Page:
The Templeton Prize is one of the most prestigious in the world. It was established in 1972 by the late Sir John Templeton, who said he wanted to identify “entrepreneurs of the spirit”—individuals who have devoted themselves to deepening our understanding of human purpose and ultimate reality.
As the Templeton Prize website puts it, “The prize celebrates no particular faith tradition or notion of God, but rather the quest for progress in humanity’s efforts to comprehend the many and diverse manifestations of the Divine.” The prize’s monetary award is £1,100,000 sterling (a little over $1.5 million currently).
Recipients have come from a variety of religious traditions (the Dalai Lama won it in 2012), but most have been Christians, and some, evangelicals (Billy Graham, Bill Bright, and Charles Colson, to name three). This year the award was given to Rabbi Lord Jonathan Sacks, the former Chief Rabbi of the United Hebrew Congregations of the Commonwealth. According to Templeton, he “has spent decades bringing spiritual insight to the public conversation through mass media, popular lectures and more than two dozen books.”
In particular it noted, “Central to his message is appreciation and respect of all faiths, with an emphasis that recognizing the values of each is the only path to effectively combat the global rise of violence and terrorism.” CT invited Miroslav Volf, professor of theology at Yale Divinity School, to write about the significance of this prize for Sacks, since Volf himself has argued along similar lines in his recent, Flourishing: Why We Need Religion in a Globalized World.Volf is likely best known among CT readers for his now classic book on forgiveness and reconciliation: Exclusion and Embrace.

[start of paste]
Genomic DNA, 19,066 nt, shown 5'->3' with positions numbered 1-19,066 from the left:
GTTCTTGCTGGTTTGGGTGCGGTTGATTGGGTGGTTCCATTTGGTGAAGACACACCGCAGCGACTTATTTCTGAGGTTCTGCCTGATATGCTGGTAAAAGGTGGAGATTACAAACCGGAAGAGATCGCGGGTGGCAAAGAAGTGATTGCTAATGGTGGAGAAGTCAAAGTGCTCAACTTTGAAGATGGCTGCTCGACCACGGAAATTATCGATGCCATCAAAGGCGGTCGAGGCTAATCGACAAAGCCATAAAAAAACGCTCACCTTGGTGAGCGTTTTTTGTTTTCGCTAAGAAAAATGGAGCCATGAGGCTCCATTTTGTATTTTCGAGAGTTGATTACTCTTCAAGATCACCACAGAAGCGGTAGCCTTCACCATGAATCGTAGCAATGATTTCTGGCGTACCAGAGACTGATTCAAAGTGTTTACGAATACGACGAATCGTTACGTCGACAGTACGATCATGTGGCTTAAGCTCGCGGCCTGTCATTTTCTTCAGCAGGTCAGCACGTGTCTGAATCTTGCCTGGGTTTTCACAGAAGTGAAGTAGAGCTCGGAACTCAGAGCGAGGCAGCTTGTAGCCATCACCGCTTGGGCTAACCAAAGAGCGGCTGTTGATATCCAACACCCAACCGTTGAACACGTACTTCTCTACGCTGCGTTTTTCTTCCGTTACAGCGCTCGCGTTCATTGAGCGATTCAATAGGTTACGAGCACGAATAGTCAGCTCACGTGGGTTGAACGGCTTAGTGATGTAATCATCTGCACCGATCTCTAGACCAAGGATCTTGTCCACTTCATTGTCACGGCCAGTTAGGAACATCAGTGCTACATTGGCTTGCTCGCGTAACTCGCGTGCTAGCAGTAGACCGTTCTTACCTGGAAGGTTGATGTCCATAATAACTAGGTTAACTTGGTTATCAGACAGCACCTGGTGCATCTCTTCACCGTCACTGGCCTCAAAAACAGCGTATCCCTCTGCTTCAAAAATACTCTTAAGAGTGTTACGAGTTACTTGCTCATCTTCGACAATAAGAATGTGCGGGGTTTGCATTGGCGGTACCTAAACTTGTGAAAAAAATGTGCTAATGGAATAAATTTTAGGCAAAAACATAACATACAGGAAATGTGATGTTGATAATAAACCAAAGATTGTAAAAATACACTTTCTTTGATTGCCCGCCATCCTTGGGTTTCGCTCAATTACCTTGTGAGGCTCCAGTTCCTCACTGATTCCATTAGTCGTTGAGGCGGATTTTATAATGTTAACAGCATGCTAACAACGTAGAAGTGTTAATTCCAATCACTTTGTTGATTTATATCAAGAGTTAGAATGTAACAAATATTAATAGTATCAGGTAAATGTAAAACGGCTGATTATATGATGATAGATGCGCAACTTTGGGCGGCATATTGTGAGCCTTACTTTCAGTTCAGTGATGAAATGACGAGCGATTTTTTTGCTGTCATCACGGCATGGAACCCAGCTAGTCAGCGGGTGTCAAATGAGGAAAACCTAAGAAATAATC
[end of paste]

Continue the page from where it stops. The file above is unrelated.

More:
I cannot think of a worthier person to receive the prestigious Templeton Prize than this year’s recipient, Lord Jonathan Sacks, the former Chief Rabbi of the United Hebrew Congregations of the Commonwealth. I am partial. I have known Rabbi Sacks for many years; I have shopped with him for Indian clothing in Amritsar; I have hosted him as a public lecturer for the “Life Worth Living” class that I co-teach at Yale; he serves on the Advisory Board for the Templeton-funded project at the Yale Center for Faith and Culture on “Theology of Joy and the Good Life”; and he has welcomed me as a dinner-guest at his home in London.
One need not be partial to recognize that Rabbi Sacks is one of the most significant public intellectuals today speaking in a distinctly religious voice. As his many books and public lectures attest, his brilliant intellect, deep devotion to his own religious tradition, and an exceptional ability to communicate ideas clearly combine to make his influence exceptional among his peers. All three of these qualities are amply demonstrated in his books, and especially in The Politics of Hope (1997), The Dignity of Difference (2002) and Not in God’s Name: Confronting Religious Violence (2015). But he is not the only public intellectual with such qualities—and, significant as these qualities are, they would not have sufficed to earn him the Templeton Prize.
So why is Sacks such a worthy recipient of this honor, and more to the point here, why can evangelicals celebrate this as well? There are four main reasons, and they form an integrated whole in public philosophy.
I am partial in naming them, of course. Over the years—especially in A Public Faith: How Followers of Christ Should Serve the Common Good (Brazos, 2011) and, most recently, in Flourishing: Why We Need Religion in a Globalized World (Yale, 2016)—I have advocated very similar positions from a Christian perspective, sometimes in explicit conversation with Rabbi Sacks.